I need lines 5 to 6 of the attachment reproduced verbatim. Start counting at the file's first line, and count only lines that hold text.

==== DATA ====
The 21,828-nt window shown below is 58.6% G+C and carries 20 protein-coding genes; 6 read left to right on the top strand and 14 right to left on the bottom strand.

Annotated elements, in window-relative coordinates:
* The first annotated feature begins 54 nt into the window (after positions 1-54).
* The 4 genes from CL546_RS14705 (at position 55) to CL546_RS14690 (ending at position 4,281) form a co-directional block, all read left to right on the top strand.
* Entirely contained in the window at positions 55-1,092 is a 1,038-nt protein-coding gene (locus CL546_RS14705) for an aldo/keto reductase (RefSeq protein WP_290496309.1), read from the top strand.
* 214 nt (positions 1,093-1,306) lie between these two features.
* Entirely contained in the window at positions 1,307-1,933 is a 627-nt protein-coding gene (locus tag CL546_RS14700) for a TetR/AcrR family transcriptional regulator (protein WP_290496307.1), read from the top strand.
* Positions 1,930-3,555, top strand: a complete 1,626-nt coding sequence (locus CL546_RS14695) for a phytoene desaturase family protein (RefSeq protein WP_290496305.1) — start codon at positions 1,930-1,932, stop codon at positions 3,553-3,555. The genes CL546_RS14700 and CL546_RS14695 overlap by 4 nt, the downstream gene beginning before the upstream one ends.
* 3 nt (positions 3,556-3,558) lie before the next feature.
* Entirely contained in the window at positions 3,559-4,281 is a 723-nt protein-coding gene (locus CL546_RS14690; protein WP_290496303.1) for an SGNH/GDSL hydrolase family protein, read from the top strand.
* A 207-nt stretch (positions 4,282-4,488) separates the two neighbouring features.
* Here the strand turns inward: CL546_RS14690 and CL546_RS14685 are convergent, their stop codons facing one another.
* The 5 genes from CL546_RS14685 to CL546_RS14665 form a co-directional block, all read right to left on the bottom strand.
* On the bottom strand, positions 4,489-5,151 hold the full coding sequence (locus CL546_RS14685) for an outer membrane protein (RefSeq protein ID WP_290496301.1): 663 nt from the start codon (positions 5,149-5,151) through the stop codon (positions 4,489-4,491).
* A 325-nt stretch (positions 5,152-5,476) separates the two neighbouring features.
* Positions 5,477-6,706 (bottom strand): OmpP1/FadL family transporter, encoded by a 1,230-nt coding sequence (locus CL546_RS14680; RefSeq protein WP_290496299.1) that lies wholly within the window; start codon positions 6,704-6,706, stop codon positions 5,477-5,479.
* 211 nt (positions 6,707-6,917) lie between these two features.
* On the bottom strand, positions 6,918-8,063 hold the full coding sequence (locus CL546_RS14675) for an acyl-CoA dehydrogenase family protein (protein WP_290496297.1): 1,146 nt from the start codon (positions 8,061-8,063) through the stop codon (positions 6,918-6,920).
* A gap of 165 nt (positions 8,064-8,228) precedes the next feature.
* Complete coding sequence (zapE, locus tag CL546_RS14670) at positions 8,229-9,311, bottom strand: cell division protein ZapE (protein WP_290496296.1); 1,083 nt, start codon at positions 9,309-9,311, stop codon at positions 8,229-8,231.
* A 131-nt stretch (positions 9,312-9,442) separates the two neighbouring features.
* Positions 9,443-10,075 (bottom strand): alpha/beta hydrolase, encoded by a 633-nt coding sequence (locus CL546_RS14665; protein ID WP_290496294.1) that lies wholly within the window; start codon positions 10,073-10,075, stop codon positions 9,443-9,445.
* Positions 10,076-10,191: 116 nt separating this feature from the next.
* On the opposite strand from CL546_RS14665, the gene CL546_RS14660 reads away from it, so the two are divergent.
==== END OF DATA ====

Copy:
* Entirely contained in the window at positions 55-1,092 is a 1,038-nt protein-coding gene (locus CL546_RS14705) for an aldo/keto reductase (RefSeq protein WP_290496309.1), read from the top strand.
* 214 nt (positions 1,093-1,306) lie between these two features.